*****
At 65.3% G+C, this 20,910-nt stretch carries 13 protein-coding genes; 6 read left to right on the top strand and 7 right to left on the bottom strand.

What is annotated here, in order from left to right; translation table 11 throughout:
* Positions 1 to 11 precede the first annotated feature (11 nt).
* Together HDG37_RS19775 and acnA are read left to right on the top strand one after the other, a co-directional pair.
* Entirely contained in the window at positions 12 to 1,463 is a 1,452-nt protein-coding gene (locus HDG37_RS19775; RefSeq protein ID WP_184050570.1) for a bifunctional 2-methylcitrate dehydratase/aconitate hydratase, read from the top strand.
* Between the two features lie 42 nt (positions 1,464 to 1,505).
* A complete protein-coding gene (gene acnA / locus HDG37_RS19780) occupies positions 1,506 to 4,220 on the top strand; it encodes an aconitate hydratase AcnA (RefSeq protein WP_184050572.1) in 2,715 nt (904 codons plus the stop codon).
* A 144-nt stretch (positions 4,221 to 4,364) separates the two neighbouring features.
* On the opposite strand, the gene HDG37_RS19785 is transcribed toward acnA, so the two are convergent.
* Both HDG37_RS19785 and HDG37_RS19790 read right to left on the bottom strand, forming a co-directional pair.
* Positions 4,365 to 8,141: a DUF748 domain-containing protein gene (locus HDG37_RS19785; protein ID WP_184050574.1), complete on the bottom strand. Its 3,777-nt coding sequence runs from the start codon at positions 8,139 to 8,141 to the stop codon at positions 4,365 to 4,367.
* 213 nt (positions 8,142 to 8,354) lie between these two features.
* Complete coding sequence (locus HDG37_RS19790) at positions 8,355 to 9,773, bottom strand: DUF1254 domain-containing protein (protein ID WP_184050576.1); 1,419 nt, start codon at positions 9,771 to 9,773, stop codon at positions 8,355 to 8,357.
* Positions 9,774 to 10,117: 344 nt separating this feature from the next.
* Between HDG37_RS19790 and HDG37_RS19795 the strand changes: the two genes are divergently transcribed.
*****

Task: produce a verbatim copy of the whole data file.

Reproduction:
At 65.3% G+C, this 20,910-nt stretch carries 13 protein-coding genes; 6 read left to right on the top strand and 7 right to left on the bottom strand.

What is annotated here, in order from left to right; translation table 11 throughout:
* Positions 1 to 11 precede the first annotated feature (11 nt).
* Together HDG37_RS19775 and acnA are read left to right on the top strand one after the other, a co-directional pair.
* Entirely contained in the window at positions 12 to 1,463 is a 1,452-nt protein-coding gene (locus HDG37_RS19775; RefSeq protein ID WP_184050570.1) for a bifunctional 2-methylcitrate dehydratase/aconitate hydratase, read from the top strand.
* Between the two features lie 42 nt (positions 1,464 to 1,505).
* A complete protein-coding gene (gene acnA / locus HDG37_RS19780) occupies positions 1,506 to 4,220 on the top strand; it encodes an aconitate hydratase AcnA (RefSeq protein WP_184050572.1) in 2,715 nt (904 codons plus the stop codon).
* A 144-nt stretch (positions 4,221 to 4,364) separates the two neighbouring features.
* On the opposite strand, the gene HDG37_RS19785 is transcribed toward acnA, so the two are convergent.
* Both HDG37_RS19785 and HDG37_RS19790 read right to left on the bottom strand, forming a co-directional pair.
* Positions 4,365 to 8,141: a DUF748 domain-containing protein gene (locus HDG37_RS19785; protein ID WP_184050574.1), complete on the bottom strand. Its 3,777-nt coding sequence runs from the start codon at positions 8,139 to 8,141 to the stop codon at positions 4,365 to 4,367.
* 213 nt (positions 8,142 to 8,354) lie between these two features.
* Complete coding sequence (locus HDG37_RS19790) at positions 8,355 to 9,773, bottom strand: DUF1254 domain-containing protein (protein ID WP_184050576.1); 1,419 nt, start codon at positions 9,771 to 9,773, stop codon at positions 8,355 to 8,357.
* Positions 9,774 to 10,117: 344 nt separating this feature from the next.
* Between HDG37_RS19790 and HDG37_RS19795 the strand changes: the two genes are divergently transcribed.